> Le 8 déc. 2017 à 02:48, Letanyan Arumugam via swift-evolution 
> <swift-evolution@swift.org> a écrit :
>> On 07 Dec 2017, at 22:26, Chris Lattner <clatt...@nondot.org 
>> <mailto:clatt...@nondot.org>> wrote:
>>> On Dec 7, 2017, at 11:22 AM, Letanyan Arumugam <letanya...@gmail.com 
>>> <mailto:letanya...@gmail.com>> wrote:
>>>>>> fatalError shouldn’t be used excessively. API surface areas for these 
>>>>>> types are going to be massive (infinite technically). I assume many 
>>>>>> people are going to be writing a lot of code would these types and 
>>>>>> calling many methods and properties which would all essentially have a 
>>>>>> fatalError. Would you consider it good code if the majority of all your 
>>>>>> types had methods defined with fatalError calls.
>>>>>> What is the basis for this claim? Probably the majority of standard 
>>>>>> library methods check preconditions and trap on failure. That is how I 
>>>>>> write my code as well.
>>>>> I’m talking specifically about fatalError not precondition. fatalError is 
>>>>> something that goes out with production code while precondition is used 
>>>>> for debugging. I think you would agree a shipped program that has many 
>>>>> states of being unrecoverable is not a good design?
>>>> You are aware that Int traps on overflow and arrays trap on out of bounds, 
>>>> right?
>>> Were each of them not decided upon separately based on certain tradeoffs? 
>>> Arrays for speed and Int overflow because having the addition operator 
>>> return an optional would be too cumbersome? If these reasons were not so 
>>> influential would they still be designed to trap?
>> Yes, each of these decisions was carefully made.  
>> My point is that pretty much all code can fail at runtime, including 
>> "something that goes out with production code”, because integers and arrays 
>> are pervasive. I do not understand your claim that Swift APIs do not 
>> generally fail at runtime.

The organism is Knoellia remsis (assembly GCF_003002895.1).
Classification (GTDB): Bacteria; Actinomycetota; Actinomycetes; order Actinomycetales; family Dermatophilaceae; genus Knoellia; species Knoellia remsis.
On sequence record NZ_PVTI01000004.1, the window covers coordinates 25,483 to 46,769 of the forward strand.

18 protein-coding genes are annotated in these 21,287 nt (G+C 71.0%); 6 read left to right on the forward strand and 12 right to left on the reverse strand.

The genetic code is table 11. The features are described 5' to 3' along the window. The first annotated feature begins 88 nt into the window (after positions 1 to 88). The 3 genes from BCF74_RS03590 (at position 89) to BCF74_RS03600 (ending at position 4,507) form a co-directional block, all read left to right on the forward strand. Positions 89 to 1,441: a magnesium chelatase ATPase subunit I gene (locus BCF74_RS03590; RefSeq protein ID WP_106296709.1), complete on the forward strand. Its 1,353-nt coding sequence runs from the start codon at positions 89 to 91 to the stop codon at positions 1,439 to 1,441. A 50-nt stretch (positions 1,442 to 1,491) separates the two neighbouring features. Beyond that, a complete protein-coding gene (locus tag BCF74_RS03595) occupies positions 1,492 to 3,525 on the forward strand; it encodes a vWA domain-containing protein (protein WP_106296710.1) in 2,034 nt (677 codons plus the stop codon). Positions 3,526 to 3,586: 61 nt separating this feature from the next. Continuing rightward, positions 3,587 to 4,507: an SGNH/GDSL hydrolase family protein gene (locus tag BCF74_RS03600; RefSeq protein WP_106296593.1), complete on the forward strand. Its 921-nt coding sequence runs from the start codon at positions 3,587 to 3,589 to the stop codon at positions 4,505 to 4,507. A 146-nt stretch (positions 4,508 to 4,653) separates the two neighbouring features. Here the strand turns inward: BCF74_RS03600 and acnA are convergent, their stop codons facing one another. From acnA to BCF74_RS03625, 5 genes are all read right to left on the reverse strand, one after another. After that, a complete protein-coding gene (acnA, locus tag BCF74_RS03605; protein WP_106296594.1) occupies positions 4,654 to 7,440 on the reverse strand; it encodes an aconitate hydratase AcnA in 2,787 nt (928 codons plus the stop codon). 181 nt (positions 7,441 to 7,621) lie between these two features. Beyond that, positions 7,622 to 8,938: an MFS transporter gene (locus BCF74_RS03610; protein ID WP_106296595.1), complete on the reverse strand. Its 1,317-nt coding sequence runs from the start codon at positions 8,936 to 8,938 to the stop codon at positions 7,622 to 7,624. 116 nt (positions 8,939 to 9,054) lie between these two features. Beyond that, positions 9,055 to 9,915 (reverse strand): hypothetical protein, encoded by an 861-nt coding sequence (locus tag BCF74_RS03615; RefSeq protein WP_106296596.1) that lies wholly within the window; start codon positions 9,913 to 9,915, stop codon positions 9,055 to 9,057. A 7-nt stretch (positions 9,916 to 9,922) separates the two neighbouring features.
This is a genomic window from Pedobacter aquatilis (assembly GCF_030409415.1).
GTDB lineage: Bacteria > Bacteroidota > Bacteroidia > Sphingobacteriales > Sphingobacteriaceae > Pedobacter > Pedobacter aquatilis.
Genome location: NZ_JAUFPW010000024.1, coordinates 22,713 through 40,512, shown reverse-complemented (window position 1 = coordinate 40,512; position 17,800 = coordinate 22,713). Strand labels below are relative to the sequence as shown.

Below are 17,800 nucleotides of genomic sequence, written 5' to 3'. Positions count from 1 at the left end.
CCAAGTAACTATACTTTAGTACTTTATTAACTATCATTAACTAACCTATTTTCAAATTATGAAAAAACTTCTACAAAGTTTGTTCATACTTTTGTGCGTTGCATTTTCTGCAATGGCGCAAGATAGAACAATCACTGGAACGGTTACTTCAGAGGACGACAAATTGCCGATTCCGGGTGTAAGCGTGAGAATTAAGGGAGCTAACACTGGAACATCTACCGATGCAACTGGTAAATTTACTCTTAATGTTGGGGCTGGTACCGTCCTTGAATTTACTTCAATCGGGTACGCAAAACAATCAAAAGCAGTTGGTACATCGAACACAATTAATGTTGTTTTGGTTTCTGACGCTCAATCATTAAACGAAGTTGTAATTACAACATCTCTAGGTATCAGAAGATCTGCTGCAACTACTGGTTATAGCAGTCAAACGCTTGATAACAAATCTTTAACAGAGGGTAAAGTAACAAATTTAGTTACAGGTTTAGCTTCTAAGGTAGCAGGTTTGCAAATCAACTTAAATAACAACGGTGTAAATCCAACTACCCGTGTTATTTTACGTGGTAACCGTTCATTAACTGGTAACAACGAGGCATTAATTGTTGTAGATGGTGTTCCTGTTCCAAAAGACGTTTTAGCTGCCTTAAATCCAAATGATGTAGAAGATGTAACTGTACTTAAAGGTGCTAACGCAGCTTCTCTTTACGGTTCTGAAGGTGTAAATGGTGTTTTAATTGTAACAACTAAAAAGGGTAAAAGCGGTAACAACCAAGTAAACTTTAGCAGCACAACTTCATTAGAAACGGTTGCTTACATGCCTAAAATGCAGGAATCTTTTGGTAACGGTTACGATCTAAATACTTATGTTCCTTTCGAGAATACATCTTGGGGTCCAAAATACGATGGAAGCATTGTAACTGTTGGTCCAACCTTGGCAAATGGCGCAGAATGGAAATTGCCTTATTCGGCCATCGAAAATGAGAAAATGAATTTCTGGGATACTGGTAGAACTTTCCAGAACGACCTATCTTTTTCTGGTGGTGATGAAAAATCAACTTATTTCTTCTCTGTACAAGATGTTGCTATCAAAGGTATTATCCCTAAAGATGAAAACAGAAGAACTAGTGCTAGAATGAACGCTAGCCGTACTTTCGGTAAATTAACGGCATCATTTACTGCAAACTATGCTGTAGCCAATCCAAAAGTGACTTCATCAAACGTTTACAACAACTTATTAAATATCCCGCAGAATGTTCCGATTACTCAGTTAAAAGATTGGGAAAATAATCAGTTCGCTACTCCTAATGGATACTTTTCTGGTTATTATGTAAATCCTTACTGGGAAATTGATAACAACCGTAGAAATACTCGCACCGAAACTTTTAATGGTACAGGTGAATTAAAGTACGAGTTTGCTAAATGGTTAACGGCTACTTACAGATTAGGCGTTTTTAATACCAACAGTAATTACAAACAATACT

>> -Chris
> I’m just saying that we should try to avoid failure at runtime as much as we 
> can whenever we can. We shouldn’t think it’s okay to add more reasons to fail 
> at runtime because there’s already reasons to fail. We should be trying to 
> reduce these. And even if this is impossible I think its always good to try.

Failure at runtime is an intrinsic property of dynamic languages. This proposal 
does not explicitly specify what append when a lookup fails and let the bridge 
take care of this. I don’t think forcing a model would be the right way to 
introduce dynamic features in the language. With an open proposal, time will 
tell us what is the best way to bridge dynamic language and unfitted 
bridges/libraries will just be forgotten.

If having a dynamic bridge that trap on failure is an issue, just use one that 
don’t. If dynamic code feel unsafe to you, you don’t use it and keep using the 
safety offered by static code that will remain the main swift paradigm.

This proposal offer new capabilities that will probably be used only for very 
specific jobs and that is not here to replace any existing swift paradigm. 
As dynamic capabilities will only applies to specific classes, it is easy 
enough to avoid them if you don’t like it.
And as the coding experience with such classes is going to be very poor (no IDE 
assistance), I doubt people are going to use them to replace existing swift 

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